Extraordinary, unforgettable debut
Every decade or so, I find a novel that I sense, just by reading the basic description, will become unforgettable; after reading only 20 pages of The Gendarme, my impression was confirmed with great force. For this decade, and this reader, The Gendarme is that extraordinary, unforgettable novel, set during the Armenian genocide, a divisive, ever-evolving controversy among nations.
When he first looks into Araxie Marashlian’s eyes, one blue, one green, Ahmet Khan knows immediately that her effect upon him will be lasting. Seven decades later, when he is dying at the age of 90, she remains unforgettable. Ahmet, a Muslim gendarme guarding the exodus of Armenians out of the Ottoman Empire during World War I, and Araxie, one of thousands of Christian Armenians forced to walk more than a thousand miles toward Armenia, are as mismatched as her exotic eyes.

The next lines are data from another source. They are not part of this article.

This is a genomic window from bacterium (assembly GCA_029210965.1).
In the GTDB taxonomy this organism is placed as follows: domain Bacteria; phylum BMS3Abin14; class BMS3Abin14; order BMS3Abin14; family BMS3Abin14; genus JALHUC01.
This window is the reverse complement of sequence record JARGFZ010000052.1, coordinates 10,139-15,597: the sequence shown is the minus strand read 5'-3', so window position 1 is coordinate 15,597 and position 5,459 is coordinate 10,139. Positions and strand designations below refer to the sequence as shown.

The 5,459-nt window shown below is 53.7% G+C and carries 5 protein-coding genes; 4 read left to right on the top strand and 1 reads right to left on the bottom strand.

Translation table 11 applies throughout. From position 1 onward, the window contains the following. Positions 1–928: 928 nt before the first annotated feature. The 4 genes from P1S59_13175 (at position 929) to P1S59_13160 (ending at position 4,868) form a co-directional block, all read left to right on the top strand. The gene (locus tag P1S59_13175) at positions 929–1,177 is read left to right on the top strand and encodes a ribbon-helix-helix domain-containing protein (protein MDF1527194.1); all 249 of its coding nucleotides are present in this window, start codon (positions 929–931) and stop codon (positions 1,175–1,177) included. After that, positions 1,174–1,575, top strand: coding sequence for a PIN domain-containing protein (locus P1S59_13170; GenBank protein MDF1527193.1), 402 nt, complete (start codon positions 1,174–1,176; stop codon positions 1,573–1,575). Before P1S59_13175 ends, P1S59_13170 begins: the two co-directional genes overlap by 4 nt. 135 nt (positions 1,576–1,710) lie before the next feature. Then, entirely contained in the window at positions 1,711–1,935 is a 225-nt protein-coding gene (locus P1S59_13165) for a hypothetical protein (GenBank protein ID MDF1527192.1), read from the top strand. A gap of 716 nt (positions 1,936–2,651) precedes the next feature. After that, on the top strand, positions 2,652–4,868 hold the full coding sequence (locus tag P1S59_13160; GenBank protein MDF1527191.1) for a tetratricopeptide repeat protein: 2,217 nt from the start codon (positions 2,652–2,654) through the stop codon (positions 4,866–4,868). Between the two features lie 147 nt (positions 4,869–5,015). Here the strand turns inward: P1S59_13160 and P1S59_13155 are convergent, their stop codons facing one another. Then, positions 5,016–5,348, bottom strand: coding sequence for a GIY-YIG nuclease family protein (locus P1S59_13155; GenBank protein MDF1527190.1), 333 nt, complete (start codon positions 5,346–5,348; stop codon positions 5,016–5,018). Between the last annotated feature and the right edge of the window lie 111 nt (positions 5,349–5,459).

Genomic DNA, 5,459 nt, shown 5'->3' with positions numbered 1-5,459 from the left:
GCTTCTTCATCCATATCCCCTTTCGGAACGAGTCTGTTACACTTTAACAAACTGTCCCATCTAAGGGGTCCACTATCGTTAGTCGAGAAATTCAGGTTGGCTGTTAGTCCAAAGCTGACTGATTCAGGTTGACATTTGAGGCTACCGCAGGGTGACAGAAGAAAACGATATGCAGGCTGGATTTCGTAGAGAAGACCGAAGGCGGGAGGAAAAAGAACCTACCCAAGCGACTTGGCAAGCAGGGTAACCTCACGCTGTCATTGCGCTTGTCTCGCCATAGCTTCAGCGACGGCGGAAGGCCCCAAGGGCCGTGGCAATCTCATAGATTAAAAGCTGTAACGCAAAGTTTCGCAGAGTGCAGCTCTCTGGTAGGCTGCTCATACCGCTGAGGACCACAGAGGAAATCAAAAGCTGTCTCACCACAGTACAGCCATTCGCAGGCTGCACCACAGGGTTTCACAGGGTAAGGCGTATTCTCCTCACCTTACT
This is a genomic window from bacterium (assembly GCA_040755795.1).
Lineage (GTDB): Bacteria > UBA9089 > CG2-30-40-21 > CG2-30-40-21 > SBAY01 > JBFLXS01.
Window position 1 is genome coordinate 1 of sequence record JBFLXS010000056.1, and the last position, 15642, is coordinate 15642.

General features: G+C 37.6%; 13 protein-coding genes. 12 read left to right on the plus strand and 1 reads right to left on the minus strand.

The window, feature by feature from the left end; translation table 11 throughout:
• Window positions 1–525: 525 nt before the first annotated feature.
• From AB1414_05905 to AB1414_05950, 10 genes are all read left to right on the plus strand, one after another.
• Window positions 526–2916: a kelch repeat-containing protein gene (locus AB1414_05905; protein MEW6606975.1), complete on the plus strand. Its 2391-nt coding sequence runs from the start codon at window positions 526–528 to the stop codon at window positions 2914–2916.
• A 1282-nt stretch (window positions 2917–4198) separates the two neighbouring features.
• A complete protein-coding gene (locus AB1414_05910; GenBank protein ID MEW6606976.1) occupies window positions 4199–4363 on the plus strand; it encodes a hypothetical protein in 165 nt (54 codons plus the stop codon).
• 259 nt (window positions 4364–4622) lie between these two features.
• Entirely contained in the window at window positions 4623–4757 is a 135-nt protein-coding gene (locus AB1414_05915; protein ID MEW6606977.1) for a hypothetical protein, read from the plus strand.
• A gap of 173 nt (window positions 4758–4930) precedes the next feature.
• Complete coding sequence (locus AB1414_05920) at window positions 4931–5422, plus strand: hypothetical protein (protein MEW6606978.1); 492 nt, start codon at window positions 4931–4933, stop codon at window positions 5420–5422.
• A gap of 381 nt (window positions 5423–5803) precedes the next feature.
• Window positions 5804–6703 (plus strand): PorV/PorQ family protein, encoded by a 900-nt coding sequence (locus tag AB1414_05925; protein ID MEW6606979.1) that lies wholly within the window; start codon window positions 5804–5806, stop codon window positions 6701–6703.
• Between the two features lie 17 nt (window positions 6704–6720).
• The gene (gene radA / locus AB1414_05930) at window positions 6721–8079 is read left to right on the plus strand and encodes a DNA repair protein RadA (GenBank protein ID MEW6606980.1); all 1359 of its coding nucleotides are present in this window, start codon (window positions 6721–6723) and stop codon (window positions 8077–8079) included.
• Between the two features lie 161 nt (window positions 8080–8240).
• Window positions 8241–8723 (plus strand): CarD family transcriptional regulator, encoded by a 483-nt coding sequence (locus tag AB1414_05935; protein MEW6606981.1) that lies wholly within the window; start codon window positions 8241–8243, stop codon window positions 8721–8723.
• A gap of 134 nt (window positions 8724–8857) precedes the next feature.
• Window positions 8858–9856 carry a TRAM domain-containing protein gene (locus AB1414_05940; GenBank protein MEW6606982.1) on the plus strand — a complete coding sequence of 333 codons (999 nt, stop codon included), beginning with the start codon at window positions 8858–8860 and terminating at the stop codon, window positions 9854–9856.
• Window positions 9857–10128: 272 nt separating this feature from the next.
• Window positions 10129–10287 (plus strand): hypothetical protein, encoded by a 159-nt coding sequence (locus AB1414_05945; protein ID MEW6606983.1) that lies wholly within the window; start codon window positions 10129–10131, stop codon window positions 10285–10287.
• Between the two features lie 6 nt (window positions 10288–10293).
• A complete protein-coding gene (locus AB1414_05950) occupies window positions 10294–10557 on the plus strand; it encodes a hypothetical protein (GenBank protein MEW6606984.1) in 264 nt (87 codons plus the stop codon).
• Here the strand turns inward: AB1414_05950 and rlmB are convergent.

A first-time novelist, Mark T. Mustian made the brilliant artistic decision to develop two disparate narratives in alternate chapters: the progress of Ahmet’s battle with a fatal disease in America in the present and the progression of the death march of Araxie’s people until they bog down in Aleppo in Syria in the past.
Scenes set in the present, mostly in the hospital, reveal Ahmet’s fears as a dying 90-year-old and his strained relationship with his daughter. Scenes in the past, during the horrendous march out of Anatolia and into the ancient city of Aleppo, dramatize his faltering efforts to win Araxie’s love and his conflict with Mustapha, a vicious fellow gendarme. But from the first few pages, Mustian meshes Ahmet’s agony in the present with his desperate attempts to recapture in fine detail his submerged memories of Araxie. The unusually fast-paced, crystal-clear and fine-tuned style Mustian has forged to render internal and external events is superb.
Having immersed himself and the reader in memories of his bizarre, wondrous love affair, Ahmet sets out to find Araxie and ask her forgiveness for failing to protect her from maltreatment by his countrymen. Mustian has imagined a final chapter that is inventive, unforgettable and shockingly surprising, for both Ahmet and the reader. One can only eagerly await what he’ll come up with next.